Porter Goss, director of the CIA from 2004 to 2006, previously gave the impression he was dismayed when his operations chief, Jose Rodriguez, ordered the destruction of dozens of videotapes documenting the brutal interrogations of al-Qaeda detainees. Perhaps not so:
Shortly after the tapes were destroyed at the order of Jose A. Rodriguez Jr., then the head of the C.I.A.’s clandestine service, Mr. Goss told Mr. Rodriguez that he “agreed” with the decision, according to the document. He even joked after Mr. Rodriguez offered to “take the heat” for destroying the tapes.
“PG laughed and said that actually, it would be he, PG, who would take the heat,” according to one document, an internal C.I.A. e-mail message.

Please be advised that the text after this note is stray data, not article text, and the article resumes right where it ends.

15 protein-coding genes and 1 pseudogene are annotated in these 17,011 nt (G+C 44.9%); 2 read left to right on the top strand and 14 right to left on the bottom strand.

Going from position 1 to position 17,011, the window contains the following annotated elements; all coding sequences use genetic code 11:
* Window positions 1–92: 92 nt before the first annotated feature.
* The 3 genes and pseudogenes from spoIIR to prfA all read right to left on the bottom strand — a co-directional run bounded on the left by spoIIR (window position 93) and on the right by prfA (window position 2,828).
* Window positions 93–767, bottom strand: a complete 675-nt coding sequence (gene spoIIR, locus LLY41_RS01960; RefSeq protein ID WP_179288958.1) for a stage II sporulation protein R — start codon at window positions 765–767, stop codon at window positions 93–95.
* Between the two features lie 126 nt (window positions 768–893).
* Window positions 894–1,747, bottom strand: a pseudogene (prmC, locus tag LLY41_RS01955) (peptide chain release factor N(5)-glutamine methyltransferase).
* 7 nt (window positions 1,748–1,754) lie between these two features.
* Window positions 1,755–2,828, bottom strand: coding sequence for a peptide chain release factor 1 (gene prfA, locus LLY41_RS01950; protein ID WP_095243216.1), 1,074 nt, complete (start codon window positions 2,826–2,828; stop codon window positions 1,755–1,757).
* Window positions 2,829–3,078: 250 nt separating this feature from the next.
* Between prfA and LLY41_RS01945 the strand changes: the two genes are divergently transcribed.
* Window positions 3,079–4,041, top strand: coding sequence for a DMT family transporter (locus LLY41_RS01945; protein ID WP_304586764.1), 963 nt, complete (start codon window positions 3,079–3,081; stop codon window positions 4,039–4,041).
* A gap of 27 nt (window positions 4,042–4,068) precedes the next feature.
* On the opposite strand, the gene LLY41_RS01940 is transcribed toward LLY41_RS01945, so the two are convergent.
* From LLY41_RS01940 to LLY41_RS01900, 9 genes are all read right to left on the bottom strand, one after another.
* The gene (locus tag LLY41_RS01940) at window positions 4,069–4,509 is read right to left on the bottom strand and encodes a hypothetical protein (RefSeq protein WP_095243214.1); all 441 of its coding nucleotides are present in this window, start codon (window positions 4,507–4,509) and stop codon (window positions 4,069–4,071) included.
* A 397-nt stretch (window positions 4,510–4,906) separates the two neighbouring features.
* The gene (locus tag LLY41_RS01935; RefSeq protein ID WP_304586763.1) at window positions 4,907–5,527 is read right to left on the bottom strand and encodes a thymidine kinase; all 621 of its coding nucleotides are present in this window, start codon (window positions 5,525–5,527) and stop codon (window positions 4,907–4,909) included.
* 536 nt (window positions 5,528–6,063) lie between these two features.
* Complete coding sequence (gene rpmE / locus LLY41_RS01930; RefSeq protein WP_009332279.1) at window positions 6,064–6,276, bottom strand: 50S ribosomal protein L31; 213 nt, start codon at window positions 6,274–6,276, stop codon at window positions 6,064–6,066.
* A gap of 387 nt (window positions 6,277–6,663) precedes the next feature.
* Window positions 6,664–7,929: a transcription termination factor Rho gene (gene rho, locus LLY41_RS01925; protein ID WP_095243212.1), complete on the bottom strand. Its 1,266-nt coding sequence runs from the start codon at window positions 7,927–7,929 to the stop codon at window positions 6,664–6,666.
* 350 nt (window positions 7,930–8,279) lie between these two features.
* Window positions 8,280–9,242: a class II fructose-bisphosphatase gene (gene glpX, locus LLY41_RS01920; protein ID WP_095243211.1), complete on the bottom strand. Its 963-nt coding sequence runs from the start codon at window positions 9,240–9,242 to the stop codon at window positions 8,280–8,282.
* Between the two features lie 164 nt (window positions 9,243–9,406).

The CIA’s ex-acting general counsel, John Rizzo, told The New York Times he was surprised to hear about Goss’ approval and jocular tone. “Porter never once indicated to me that he agreed with the decision… I thought he was as upset as I was for not being told.”
Rodriguez still appears to have presented Goss with a fait accompli. Nothing in the document indicates Goss himself ordered the tapes to be destroyed. But John Durham, the Justice Department’s special prosecutor investigating the tape destruction, might seek to clarify matters with Goss himself.